Child of God

4 Aug

<i>Child of God</i>

James Franco’s infatuation with the literati and his desire to be among the ranks continues with this adaptation of the Cormac McCarthy’s 1973 novel (his third) about a mentally handicapped malcontent who loses the family farm and evolves into something more feral and arguably evil. Best known for his Spiderman roles and Oscar-nominated turn in 127 Hours, Franco has just a small part in the film and steps behind the lens to helm the effort. It’s not the actor’s first time in the director’s chair; last year he tackled William Faulkner’s As I Lay Dying and he’s working on a biopic of Charles Bukowski. (Purportedly, Franco wants to attempt an adaptation of Faulkner’s seemingly unadaptable The Sound and the Fury.)

Franco himself got the literary-to-screen treatment earlier this year when a collection of his short stories about growing up in the California ’burbs was crafted into the movie Palo Alto by Gia Coppola. Franco also had a role in that film, directed and starred in The Broken Tower, a biopic about the poet Harry Crane, and also played the renowned beat poet Allen Ginsberg in Jeffery Friedman and Rob Epstein’s tepid docudrama, Howl.  

Child of God is a pretty straight-forward affair that opens interestingly enough as a mentally deficient young man is put out of his house and subsequently lurks in the woods nearby. From thereon unfortunately, the film becomes a rote character study without much arc. The touch of an addled mind glowering at those who cast him out—and ostensibly seeking a little payback—lays fertile ground, but Franco hangs tight to the source, which with McCarthy can be a tricky deal. The Road and All the Pretty Horses missed wide even as the Coens struck gold with No Country For Old Men. (Meanwhile, like The Sound and Fury, McCarthy’s opus, Blood Meridian has remained a legendary work that has proven difficult if not impossible to transpose to celluloid.)

For obvious reasons too, it’s a tough undertaking to endear sociopaths, serial killers and their ilk as something more, something human. No Country worked because Anton Chigurh (Javier Bardem) was novel and was played up for his novelty. He was also offset by a series of flawed, yet heroic characters (played by Tommy Lee Jones, Josh Brolin and Woody Harrelson). Child of God offers no such thing. Lester Ballard (Scott Haze) educes sympathy initially; he’s alone, angry and determined. And even when he finds a pair of teenagers expired from noxious car fumes and claims the young woman’s corpse as his lover, given the setting and the state of his limited and tortured reasoning, it’s somehow understandable. But then, when Lester goes on killing spree to increase his harem, all feeling and investment, limited as it may have been, is lost.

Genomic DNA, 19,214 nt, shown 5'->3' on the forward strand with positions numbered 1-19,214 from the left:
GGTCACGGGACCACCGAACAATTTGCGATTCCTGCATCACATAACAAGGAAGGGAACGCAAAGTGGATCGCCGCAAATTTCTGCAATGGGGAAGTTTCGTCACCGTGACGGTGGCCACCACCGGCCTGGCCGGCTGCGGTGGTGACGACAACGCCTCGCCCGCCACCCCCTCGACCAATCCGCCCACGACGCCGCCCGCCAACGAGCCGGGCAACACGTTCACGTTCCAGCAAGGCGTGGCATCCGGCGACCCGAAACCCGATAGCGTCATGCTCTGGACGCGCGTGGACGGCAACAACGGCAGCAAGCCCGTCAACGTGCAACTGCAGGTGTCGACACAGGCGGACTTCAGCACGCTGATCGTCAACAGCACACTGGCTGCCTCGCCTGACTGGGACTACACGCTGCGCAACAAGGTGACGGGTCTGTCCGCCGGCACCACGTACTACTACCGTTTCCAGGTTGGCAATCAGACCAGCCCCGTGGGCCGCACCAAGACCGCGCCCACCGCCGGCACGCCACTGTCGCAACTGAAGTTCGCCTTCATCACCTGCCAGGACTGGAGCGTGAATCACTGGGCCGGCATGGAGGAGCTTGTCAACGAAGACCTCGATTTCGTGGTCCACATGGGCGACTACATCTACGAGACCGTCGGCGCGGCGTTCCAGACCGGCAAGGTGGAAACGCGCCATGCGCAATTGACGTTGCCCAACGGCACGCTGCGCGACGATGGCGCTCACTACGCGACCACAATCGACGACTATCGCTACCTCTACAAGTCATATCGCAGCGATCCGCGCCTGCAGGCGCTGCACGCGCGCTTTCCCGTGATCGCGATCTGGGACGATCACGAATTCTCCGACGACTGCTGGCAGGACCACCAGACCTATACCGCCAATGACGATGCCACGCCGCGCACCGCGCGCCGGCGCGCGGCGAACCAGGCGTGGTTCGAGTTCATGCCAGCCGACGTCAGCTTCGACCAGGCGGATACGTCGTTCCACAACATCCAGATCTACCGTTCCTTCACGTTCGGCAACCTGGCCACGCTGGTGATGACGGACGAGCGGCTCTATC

Franco plumbs deep down into the primal bowels of Lester, literally—showing him defecate (sans stunt poo?) and later, his exposed, humping rear bobbing in the backseat of a car as his necrophiliac endeavors take on increasing ardor. As the malfunctioning Lester, Haze employs a touch of Rain Man-esque ticks blended with a heathy dose of backwoods dip-shit-ery. It’s an uneven performance, in part because Haze is such a chiseled, good-looking young lad, but when soiled and in the pits (literally) and chewing up the scene, the performance at times transcends the material and Franco’s hand.

Child of God is certainly not for most, and definitely not those god fearing souls who may find the cynical motif play of the title offensive (let alone the underlying, sin-driven content). It’s a mean, shitty world out there, and sometimes people who aren’t dealt a decent hand like Lester get played for the villain and ultimately become the excreted realization of what the flock has branded them—a self-fulfilling boomerang from hell, if you will. Is it god, the hand of man or something more that makes Lester such a deviant nightmare? Those are the themes and probings loosely floated in Child of God, but sometimes shit, piss and fuck is just shit, piss and fuck.

 

 

 

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